The recent turmoil in the markets (combined with an abundance of spare time) has spurred many people to finally take the leap and begin investing in stocks. That includes a number of friends who, having suffered me drone on about investing for years, were pretty sore that I then refused to recommend them individual stocks.
This is a practice I started a few years ago. Rather than provide individual stock tips, I’ll happily mention a few different companies that I’m interested in at the moment and suggest they do a little research themselves. Alternatively, if someone comes to me with a stock they are thinking about investing in, I’ll ask them to pitch the stock to me before I give my own opinion. I can then advise them on their research rather than the actual stock itself. Perhaps I’ll be able to point out that they’ve made an assumption that isn’t necessarily correct, or that they haven’t considered something that could alter the company’s competitive position.
This is incredibly important, in my opinion, to developing good investing behavior. It all comes back to one of our Golden Rules — Buy What You Believe In. I don’t believe anyone can be a good investor without understanding and believing in the companies that they own.
Every day, the market opens, and some stocks go up and some stocks go down. Some days, stocks go up or down a lot. Despite what you may read on certain internet message boards, no stock just goes up day after day. Even looking at a company like MasterCard — its long term chart would suggest that it pretty much always goes up. However, there have been some bad days along the way.
How is an investor ever going to make an informed decision on the movement of a stock if they don’t understand the business? If you don’t understand a business, how are you going to know if the stock going down is a short-term problem or a serious issue that could impact the future of the business? The selloff could be a potential buying opportunity or it could be a warning to get out while you can. But how would you know that without understanding the business?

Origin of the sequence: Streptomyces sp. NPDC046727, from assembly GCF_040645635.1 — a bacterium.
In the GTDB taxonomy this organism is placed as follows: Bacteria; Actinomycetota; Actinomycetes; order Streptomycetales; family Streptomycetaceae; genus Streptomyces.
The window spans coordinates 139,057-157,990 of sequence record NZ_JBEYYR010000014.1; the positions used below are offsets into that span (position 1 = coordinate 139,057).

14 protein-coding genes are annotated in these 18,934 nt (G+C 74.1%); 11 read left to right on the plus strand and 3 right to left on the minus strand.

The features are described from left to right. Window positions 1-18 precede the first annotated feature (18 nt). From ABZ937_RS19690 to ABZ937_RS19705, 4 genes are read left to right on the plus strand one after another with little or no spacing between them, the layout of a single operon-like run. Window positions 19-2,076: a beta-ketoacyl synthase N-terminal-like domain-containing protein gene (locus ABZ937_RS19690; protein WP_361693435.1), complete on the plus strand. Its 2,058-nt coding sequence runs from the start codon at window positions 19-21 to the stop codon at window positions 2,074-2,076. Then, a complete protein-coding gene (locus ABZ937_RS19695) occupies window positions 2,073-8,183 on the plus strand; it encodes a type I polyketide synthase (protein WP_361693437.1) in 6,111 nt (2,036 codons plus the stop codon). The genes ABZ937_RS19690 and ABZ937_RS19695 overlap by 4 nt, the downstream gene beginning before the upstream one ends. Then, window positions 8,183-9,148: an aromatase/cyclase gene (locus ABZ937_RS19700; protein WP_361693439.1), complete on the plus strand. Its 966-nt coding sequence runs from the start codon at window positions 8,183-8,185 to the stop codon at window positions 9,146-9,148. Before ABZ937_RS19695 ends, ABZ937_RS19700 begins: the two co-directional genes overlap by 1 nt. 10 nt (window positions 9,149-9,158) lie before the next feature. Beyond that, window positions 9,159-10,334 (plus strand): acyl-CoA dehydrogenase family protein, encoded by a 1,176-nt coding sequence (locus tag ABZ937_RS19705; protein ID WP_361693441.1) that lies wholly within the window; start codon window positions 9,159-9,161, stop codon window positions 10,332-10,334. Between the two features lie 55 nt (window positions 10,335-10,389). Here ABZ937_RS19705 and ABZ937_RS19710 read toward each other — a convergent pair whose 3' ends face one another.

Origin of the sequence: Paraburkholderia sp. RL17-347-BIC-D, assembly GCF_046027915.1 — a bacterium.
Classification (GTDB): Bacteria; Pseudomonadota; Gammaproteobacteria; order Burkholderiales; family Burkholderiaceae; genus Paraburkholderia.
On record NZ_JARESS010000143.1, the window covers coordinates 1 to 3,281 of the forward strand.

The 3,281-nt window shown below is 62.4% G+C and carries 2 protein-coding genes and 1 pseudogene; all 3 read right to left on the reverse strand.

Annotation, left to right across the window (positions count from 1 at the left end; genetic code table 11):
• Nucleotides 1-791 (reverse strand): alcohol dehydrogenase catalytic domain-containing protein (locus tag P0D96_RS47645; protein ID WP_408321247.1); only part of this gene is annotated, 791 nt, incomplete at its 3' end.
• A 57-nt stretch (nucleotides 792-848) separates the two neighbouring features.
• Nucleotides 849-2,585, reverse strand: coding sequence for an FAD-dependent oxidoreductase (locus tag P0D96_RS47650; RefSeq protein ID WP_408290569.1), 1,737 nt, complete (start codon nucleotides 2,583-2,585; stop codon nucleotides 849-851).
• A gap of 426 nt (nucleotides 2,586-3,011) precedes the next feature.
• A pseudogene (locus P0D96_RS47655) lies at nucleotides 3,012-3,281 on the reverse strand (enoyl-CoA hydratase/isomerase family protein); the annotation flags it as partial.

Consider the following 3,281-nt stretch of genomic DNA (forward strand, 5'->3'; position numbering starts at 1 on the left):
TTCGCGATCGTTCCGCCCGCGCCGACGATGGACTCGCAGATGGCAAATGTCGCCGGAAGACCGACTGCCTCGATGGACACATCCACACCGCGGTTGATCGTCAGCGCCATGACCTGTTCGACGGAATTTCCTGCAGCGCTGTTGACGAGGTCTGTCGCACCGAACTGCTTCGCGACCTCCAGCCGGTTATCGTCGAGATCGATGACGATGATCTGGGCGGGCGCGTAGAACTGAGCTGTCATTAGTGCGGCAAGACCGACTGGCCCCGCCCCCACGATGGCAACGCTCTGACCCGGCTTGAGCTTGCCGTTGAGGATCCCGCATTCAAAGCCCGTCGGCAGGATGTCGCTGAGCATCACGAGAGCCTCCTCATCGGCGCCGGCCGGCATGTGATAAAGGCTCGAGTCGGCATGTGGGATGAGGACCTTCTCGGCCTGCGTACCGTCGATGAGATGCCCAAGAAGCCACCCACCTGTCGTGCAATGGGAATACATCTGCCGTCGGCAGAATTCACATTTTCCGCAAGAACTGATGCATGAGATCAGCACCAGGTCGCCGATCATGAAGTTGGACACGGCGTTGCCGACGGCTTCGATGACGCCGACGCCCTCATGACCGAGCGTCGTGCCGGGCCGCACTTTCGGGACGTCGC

I was recently asked about my opinion on pharmaceutical stocks. My response was the same one I always give: “I don’t invest in them because I don’t understand them, and unless you have some expertise in the area, neither should you”. The response back was pretty intense. A flurry of people messaged in saying that they had invested in X pharmaceutical stock at $5 per share and then sold it $20 per share, or some variation of that.
One of the most dangerous aspects of the stock market is that whenever you invest, you’ll either make money or lose money. When you lose money, a good investor will analyze what went wrong and hopefully learn a lesson. However, when you make money, most people think they must have done something right. That’s not necessarily the case. You could, for example, close your eyes and drive through a busy intersection. Not being involved in some horrible car crash wouldn’t make that a good decision. This is exactly the mentality of those who invest in companies they don’t understand and make money. For how else could they rationalize their decision?
It’s entirely the same thing with giving people individual stock tips. If they lose money, they blame you. If they make money, they think they’re a brilliant investor for asking you in the first place.